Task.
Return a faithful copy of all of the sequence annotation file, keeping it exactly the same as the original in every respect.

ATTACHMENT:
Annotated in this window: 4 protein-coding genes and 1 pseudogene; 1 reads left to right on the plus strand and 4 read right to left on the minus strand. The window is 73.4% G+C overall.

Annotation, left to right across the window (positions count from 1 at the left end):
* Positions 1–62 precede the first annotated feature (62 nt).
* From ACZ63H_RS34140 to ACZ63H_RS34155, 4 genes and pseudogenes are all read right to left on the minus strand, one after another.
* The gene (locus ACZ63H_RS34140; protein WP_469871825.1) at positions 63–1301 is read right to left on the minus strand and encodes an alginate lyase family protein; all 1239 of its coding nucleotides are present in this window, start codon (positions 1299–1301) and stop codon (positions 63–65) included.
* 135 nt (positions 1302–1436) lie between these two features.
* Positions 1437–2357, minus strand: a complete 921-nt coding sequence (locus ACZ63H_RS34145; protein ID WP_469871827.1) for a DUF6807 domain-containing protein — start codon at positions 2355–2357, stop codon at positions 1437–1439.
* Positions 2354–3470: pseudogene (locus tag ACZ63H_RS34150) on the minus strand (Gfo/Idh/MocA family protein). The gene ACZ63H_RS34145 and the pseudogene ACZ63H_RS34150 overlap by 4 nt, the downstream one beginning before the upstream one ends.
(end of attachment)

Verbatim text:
Annotated in this window: 4 protein-coding genes and 1 pseudogene; 1 reads left to right on the plus strand and 4 read right to left on the minus strand. The window is 73.4% G+C overall.

Annotation, left to right across the window (positions count from 1 at the left end):
* Positions 1–62 precede the first annotated feature (62 nt).
* From ACZ63H_RS34140 to ACZ63H_RS34155, 4 genes and pseudogenes are all read right to left on the minus strand, one after another.
* The gene (locus ACZ63H_RS34140; protein WP_469871825.1) at positions 63–1301 is read right to left on the minus strand and encodes an alginate lyase family protein; all 1239 of its coding nucleotides are present in this window, start codon (positions 1299–1301) and stop codon (positions 63–65) included.
* 135 nt (positions 1302–1436) lie between these two features.
* Positions 1437–2357, minus strand: a complete 921-nt coding sequence (locus ACZ63H_RS34145; protein ID WP_469871827.1) for a DUF6807 domain-containing protein — start codon at positions 2355–2357, stop codon at positions 1437–1439.
* Positions 2354–3470: pseudogene (locus tag ACZ63H_RS34150) on the minus strand (Gfo/Idh/MocA family protein). The gene ACZ63H_RS34145 and the pseudogene ACZ63H_RS34150 overlap by 4 nt, the downstream one beginning before the upstream one ends.